OOver the past three years, and with mounting alarm, Iran has steadily held Washington's gaze, gaining ever more notoriety as one of the most serious foreign policy challenges confronting the United States. An Islamist regime that was being written off on the eve of the second Gulf war is now asserting itself on the world stage and shows no sign of being subdued. Iran sees itself as a great power, and it is pursuing the nuclear capability that would confirm this self-image. It believes that it can play a global role and expects to be treated as a peer by the United States. Washington was certainly caught off guard by the surge in Iranian influence, and more so by the confident and provocative attitude that the country's hard-line leadership has lately put on display. As Iran has become more important to the United States, so has the problem of dealing with the Iranian question become the bugbear of the Bush administration. America's Iraq policy is becoming more and more overshadowed by America's Iran policy, whatever that is. The Bush administration has staked a very great deal on Iraq, but in the end it may be the administration's handling of Iran, more than of North Korea or even of Al Qaeda, that defines the Bush era in foreign policy.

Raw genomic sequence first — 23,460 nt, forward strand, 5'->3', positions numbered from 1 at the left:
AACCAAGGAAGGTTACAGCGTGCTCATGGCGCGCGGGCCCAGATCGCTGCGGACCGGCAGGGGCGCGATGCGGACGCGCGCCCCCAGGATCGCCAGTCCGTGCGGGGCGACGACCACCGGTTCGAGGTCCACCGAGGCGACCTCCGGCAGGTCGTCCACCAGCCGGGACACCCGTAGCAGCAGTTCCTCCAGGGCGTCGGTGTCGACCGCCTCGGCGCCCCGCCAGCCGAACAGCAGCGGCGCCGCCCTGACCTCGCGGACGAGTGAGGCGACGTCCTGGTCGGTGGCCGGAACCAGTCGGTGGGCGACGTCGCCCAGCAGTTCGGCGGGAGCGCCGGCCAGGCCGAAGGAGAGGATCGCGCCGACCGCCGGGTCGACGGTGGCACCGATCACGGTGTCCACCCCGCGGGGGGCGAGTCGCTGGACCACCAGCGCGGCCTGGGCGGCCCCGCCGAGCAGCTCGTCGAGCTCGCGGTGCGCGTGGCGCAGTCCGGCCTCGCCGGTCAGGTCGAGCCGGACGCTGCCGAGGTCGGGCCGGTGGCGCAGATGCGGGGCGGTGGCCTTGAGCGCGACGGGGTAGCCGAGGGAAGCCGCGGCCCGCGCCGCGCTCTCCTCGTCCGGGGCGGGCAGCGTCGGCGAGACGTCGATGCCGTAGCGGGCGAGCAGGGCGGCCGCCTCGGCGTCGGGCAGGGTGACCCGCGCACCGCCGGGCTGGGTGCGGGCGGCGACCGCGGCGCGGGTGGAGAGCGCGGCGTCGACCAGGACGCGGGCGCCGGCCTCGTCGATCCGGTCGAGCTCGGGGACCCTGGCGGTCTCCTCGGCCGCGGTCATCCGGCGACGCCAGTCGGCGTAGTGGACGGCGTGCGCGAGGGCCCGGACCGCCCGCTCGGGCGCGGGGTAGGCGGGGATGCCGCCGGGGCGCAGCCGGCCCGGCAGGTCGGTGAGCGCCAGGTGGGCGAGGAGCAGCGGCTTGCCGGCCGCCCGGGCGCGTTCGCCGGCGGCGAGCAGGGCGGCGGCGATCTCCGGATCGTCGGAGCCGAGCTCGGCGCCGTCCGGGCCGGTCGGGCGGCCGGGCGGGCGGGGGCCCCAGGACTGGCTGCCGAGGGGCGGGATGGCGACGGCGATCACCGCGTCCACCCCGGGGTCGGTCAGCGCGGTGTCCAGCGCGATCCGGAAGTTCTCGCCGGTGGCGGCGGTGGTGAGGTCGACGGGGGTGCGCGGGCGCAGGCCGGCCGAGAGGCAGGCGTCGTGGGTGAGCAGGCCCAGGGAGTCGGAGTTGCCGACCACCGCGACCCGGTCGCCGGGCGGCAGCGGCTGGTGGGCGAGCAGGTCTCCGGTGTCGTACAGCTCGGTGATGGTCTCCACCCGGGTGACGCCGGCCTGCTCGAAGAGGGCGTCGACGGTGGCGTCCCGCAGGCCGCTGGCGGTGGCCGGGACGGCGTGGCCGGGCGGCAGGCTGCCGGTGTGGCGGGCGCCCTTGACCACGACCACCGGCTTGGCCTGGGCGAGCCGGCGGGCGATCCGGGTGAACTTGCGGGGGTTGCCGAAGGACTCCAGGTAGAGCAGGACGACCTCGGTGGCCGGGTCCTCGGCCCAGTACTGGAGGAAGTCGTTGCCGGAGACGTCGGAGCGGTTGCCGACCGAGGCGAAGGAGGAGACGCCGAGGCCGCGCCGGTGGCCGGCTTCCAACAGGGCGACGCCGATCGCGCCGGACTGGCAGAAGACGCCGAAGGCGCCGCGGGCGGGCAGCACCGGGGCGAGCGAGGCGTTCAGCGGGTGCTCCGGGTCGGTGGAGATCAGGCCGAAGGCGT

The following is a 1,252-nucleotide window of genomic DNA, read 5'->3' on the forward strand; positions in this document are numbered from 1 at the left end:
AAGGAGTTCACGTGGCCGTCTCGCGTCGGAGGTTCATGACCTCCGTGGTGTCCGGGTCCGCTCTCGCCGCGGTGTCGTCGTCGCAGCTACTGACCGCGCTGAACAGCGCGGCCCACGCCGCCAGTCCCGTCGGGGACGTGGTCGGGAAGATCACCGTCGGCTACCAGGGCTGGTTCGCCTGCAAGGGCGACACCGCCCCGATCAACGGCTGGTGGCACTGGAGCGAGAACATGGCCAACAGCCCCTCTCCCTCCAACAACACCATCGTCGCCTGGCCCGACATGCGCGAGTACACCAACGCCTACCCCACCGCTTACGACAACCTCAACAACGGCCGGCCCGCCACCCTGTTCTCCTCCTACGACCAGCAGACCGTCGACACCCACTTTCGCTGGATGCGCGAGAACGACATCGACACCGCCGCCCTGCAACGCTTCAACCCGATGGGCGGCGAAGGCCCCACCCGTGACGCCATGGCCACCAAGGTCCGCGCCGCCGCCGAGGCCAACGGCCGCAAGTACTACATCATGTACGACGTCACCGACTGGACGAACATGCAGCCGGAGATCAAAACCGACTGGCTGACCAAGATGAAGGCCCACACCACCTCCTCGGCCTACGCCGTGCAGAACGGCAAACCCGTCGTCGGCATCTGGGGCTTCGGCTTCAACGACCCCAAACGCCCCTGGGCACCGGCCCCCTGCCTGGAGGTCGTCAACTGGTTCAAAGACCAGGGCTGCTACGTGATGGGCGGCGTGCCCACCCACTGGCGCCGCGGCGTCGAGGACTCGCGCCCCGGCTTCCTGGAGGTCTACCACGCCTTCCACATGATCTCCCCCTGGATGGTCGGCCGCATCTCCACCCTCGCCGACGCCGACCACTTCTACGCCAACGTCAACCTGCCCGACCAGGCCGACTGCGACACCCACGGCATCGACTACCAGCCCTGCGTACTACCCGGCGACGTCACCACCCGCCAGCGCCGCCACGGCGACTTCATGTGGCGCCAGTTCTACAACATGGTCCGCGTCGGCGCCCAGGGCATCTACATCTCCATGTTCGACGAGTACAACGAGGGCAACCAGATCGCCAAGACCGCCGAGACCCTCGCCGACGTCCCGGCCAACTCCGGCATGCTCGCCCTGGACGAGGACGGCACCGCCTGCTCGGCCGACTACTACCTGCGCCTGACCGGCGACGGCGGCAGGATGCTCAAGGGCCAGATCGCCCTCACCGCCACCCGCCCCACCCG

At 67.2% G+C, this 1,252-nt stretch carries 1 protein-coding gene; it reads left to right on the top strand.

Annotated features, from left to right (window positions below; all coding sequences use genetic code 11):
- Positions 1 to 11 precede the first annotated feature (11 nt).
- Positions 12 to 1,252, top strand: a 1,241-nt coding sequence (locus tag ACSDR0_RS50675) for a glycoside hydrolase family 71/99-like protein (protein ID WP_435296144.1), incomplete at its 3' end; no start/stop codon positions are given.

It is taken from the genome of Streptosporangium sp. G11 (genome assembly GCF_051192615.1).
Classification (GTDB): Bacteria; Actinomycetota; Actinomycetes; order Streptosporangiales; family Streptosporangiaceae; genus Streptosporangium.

First Draft of a National Health Care Plan – In California

This falls in the theme I have put out here before about California being the incubator of a progressive future. The State Senate’s top Democrat, and probably the second most powerful elected official in the state, announced a comprehensive plan to make sure all workers in the state have health insurance in the next few years. That’s 6.6 million uninsured, at an annual cost of about $7 billion.